In his eulogy for his brother Robert, Ted Kennedy said of him “My brother need not be idealized, or enlarged in death beyond what he was in life; to be remembered simply as a good and decent man, who saw wrong and tried to right it, saw suffering and tried to heal it, saw war and tried to stop it.”
I was a big fan of Bobby Kennedy, perhaps more so than of any other politician in my lifetime. I have always aspired to achieve those same goals Teddy spoke of in his brother’s eulogy, but recently I have begun to challenge my beliefs with something a whole lot simpler.
One of my good friends told me he has always stressed to his children that “life isn’t fair”. He said it was important for them to understand that so they wouldn’t dwell on things that hadn’t gone their way. At first I thought the idea was sheepish, but now I’m beginning to come around to his way of thinking.
In admitting “life isn’t fair” we give ourselves an out, a way to accept that which we either can’t change or that which has a very low probability of change even after a herculean effort. And since “life isn’t fair” applies to everyone, it is fair that “life isn’t fair”-
The older I get the more I realize that things aren’t always going to go the way you’d like. Accepting that takes courage just as trying to right it does. But in the larger scheme of things, “life isn’t fair” helps explain a lot of less than desirable outcomes. It takes the personal out of getting a raw deal and helps expedite the recovery process. (I’m starting to like it-)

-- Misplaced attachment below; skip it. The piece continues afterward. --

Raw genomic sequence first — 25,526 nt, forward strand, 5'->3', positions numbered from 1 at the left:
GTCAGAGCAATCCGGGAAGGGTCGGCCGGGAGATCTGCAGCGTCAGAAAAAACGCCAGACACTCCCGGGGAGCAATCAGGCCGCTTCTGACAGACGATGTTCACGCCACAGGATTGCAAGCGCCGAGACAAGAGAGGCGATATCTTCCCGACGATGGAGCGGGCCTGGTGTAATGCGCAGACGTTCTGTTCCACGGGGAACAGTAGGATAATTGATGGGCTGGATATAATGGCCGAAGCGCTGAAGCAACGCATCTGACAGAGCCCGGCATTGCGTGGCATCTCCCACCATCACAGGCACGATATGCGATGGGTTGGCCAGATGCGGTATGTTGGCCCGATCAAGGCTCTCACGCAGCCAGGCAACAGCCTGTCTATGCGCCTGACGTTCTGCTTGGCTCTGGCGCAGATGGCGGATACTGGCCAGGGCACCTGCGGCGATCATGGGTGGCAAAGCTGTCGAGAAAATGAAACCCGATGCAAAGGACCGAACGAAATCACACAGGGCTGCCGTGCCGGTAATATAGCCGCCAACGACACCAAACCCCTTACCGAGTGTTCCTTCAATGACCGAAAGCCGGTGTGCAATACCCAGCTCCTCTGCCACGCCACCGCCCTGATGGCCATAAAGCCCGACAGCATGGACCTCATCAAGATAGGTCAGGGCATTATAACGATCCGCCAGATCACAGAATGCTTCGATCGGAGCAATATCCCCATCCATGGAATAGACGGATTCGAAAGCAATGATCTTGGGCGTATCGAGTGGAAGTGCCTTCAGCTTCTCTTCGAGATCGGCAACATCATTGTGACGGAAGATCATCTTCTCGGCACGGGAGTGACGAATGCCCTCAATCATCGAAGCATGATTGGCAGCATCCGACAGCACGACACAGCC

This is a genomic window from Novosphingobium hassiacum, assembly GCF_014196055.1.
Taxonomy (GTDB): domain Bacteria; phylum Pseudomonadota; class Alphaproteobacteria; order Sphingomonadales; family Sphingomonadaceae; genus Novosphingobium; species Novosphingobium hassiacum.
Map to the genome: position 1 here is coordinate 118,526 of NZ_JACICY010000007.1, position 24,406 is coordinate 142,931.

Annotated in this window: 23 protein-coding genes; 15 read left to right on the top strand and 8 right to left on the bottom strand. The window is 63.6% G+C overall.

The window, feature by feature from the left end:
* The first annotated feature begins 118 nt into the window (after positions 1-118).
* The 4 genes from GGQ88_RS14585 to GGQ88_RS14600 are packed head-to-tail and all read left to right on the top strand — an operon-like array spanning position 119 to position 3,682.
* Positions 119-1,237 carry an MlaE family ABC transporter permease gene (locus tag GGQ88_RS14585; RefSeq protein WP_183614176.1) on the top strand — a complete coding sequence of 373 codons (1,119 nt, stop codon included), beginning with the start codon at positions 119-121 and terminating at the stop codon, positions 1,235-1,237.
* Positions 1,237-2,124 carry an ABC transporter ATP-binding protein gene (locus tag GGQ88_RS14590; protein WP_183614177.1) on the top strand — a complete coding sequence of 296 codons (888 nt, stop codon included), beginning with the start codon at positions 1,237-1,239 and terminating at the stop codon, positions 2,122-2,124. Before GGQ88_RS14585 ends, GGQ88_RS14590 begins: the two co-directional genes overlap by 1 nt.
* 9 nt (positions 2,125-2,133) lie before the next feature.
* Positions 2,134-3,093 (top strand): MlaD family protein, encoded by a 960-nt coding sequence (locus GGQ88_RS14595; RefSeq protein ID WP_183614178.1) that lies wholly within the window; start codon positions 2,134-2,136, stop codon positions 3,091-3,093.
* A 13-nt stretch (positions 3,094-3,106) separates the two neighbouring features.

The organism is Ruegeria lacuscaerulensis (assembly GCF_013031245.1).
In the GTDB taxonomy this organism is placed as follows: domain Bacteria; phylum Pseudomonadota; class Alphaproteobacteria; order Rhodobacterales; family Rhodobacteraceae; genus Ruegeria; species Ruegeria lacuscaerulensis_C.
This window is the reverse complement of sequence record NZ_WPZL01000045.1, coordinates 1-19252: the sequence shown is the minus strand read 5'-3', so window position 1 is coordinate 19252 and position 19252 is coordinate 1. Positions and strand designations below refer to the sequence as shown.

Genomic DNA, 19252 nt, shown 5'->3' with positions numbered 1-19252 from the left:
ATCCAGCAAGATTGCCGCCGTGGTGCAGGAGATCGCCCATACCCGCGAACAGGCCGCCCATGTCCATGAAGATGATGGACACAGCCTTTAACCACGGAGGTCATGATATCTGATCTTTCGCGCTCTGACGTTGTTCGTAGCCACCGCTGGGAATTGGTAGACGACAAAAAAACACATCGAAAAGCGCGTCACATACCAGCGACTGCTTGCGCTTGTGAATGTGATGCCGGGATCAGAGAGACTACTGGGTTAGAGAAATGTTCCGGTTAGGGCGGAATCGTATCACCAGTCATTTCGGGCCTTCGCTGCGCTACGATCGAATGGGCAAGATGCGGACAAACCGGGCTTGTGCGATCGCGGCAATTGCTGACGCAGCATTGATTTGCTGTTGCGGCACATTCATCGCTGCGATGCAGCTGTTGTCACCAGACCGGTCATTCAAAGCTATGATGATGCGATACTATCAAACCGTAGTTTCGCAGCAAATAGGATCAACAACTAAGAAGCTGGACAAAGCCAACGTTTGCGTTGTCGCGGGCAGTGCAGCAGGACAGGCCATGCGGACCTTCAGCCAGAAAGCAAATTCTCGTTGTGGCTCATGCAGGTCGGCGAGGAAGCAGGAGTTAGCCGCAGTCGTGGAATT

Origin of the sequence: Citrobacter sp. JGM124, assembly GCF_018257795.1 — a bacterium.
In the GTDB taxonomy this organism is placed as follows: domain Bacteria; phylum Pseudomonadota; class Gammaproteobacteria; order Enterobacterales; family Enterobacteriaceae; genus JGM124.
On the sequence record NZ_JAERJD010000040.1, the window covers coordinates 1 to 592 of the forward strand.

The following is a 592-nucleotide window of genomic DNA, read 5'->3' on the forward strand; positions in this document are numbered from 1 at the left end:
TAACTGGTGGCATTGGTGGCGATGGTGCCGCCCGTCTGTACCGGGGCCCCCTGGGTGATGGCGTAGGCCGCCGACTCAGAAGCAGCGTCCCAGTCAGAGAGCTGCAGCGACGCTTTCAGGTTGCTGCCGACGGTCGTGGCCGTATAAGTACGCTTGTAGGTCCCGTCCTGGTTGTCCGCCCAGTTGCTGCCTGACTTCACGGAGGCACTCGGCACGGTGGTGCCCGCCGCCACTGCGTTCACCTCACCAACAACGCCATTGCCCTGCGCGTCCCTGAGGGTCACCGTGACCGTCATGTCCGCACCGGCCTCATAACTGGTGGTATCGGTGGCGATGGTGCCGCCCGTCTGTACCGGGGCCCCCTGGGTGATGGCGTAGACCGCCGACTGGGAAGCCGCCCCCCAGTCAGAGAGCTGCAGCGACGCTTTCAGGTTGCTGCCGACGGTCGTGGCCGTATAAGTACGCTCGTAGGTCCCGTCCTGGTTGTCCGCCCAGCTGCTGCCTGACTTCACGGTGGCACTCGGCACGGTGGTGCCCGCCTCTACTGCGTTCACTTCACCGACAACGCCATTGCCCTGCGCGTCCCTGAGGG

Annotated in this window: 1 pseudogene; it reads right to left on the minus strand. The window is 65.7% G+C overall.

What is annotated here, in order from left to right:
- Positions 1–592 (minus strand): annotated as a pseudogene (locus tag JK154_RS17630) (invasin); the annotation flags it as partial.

I went to arbitration with GM and their Lawyer over the “Lemon Law” and won. I won in small claims court when a house painter failed miserably on my dime. There’s too much to mention, but in short, I was always unwilling to accept that “life isn’t fair” and I had the energy and the time to challenge it.
Bobby Kennedy did not die of natural causes, he was assassinated. I’m not advocating rolling over at the mere hint of a conflict, but I am seeing that those who accept that “life isn’t fair” have an easier time moving on from life’s less than equitable outcomes than those who repeatedly challenge them…